Software engineer Miana Windall has about 25 implants under her skin, ranging from magnets to RFID tech. While that might make your skin crawl if you’re squeamish, “for the most part, they’re not really noticeable,” she told Engadget. At the DEF CON security conference on Thursday, Windall talked about how she became interested in the implants, and her experience programming them for personal use, like scanning into her former office building.
RFID tech powers scannable technology like subway cards or tap to pay. The relatively simple tech was first patented in the 1970s, and body modification dates back millennia. Despite this, RFID implants still haven’t reached their full potential, and they’re still a gimmick for a lot of people, Windall said. But if you want to go clubbing and not bring a bag, you can buy the right style of lock and implant a sensor that you can’t lose to scan in and out of your home.
Still, they’re not magic. “Chip implants don’t work like Hollywood movies,” founder of biohacking and implant service Dangerous Things Amal Graafstra told Engadget. “They’re not even active or alive or energized when there’s no reader that is within a very close proximity”
That means the scope of use for RFID implants is pretty limited and it’s mostly a foundational tech that you’d have to be able to hack yourself for it to be useful. There are limited out-of-the-box use cases, like the Tesla keycard implant that lets you start your car, but usually a user has to be able to copy certain key configurations onto it themself. “When we sell the transponder, we’re selling a key but not the lock,” Graafstra said. The user has to have some technical savvy to make “the lock.”
It’s helpful to know that before going to a body modification artist or piercer to get one put in, or else you might end up with a chip you can’t use. “Do your research and make sure what you want as possible before you have surgery,” Windall said. Although, Windall herself does have some inactive ones that are harmless to keep under the skin.
Companies are now looking for ways to use RFID implants as security tools, too. There’s an inherent vulnerability associated with RFID tech because it requires access credentials to be open to being stolen. But having those credentials as an implant at least prevents someone from easily stealing your access card or information.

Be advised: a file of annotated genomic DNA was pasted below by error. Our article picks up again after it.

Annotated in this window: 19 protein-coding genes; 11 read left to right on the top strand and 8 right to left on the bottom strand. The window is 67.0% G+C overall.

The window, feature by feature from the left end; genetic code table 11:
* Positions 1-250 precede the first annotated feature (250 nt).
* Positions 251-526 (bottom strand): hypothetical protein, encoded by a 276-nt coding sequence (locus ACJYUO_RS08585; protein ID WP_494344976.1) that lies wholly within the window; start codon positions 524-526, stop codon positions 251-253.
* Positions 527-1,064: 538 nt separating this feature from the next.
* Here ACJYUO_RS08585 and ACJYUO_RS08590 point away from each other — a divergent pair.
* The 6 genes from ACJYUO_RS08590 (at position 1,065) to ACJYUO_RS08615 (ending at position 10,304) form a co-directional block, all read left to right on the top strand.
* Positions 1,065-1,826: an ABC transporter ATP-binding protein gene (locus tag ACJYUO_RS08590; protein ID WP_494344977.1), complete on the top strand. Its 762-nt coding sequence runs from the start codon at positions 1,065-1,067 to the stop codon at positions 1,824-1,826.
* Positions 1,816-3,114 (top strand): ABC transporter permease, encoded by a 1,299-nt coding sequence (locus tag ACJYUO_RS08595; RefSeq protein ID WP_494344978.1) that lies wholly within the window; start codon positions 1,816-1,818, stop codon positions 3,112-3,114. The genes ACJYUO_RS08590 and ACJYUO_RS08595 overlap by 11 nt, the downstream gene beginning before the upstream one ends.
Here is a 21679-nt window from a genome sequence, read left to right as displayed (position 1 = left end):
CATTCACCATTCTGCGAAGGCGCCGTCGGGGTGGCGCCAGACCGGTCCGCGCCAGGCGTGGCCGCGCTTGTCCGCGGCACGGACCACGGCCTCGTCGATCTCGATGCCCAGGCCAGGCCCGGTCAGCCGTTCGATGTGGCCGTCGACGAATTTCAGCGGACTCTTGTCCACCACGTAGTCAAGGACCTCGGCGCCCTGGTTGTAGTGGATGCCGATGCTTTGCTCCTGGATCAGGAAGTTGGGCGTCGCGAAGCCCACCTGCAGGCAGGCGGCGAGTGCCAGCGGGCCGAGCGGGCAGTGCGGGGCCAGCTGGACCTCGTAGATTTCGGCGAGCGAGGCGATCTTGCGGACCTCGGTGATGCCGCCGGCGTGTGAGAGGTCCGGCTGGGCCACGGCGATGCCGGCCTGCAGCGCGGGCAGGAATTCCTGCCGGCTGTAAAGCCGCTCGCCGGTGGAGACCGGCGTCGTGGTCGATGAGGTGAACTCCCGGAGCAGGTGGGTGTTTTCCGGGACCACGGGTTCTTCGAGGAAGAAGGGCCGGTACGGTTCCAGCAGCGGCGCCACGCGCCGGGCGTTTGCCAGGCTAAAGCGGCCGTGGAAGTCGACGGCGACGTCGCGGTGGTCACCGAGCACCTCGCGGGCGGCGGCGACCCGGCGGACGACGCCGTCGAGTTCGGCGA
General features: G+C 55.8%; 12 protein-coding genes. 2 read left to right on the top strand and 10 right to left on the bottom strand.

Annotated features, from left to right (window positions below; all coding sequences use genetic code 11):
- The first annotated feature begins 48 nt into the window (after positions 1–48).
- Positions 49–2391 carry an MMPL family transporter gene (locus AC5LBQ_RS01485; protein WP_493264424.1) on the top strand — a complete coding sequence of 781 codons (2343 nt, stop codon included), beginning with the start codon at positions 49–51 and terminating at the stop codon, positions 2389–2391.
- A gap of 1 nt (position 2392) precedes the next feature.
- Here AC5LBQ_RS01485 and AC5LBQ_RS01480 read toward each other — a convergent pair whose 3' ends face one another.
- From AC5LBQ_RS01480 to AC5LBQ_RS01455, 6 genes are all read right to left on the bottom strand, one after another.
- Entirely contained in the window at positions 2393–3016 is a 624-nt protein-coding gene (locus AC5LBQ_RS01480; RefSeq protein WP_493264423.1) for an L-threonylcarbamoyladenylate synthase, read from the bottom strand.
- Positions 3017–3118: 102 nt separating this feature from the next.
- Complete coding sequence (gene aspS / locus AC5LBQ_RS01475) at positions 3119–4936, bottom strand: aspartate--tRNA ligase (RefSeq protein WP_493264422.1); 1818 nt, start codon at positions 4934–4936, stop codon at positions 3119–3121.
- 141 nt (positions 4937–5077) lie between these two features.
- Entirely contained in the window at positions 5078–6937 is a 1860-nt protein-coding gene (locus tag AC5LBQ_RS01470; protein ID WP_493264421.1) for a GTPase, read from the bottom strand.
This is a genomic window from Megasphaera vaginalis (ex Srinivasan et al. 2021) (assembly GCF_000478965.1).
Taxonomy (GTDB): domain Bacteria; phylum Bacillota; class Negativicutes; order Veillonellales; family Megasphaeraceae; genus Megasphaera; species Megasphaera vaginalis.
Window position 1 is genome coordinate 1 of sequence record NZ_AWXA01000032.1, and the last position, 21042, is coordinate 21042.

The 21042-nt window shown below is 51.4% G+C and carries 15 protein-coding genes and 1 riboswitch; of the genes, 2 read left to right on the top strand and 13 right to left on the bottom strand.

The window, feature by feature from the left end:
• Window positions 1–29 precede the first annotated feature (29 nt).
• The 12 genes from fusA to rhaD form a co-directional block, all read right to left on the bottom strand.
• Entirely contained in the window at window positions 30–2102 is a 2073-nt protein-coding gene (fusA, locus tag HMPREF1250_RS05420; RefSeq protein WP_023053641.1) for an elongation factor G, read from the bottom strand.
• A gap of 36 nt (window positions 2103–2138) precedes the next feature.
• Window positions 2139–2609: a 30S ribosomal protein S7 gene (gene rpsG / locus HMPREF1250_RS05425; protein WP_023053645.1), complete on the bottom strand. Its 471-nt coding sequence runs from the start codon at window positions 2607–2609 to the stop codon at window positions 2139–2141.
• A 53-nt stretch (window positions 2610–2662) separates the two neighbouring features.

“The chances of someone coming along and being able to scan your credential without you knowing about it, it’s probably not that high,” Windall said. “You can’t have your hand pickpocketed, at least not without a machete.”
Plus as authentication becomes more important to prevent unauthorized account access, these implants could be used to prove your identity. As companies look to replace two-factor authentication with passkeys, putting those credentials under your skin could be possible. Your passkey can be uploaded to a chip implant that can verify your identity, as opposed to a hardware key that could get lost or a text message verification that can be duped, according to Graafstra.
RFID implants don’t require FDA approval because they’re not medical devices. While they appear generally safe and secure, there are risk factors to consider, according to professor in the College of Media at the University of Colorado Boulder Harsha Gangadharbatla, PhD.
“Consumers should be fully aware of the “hidden” costs (privacy, risks, and advertising messages) associated with such tech and not just the cost of getting such implants,” he said in an email to Engadget.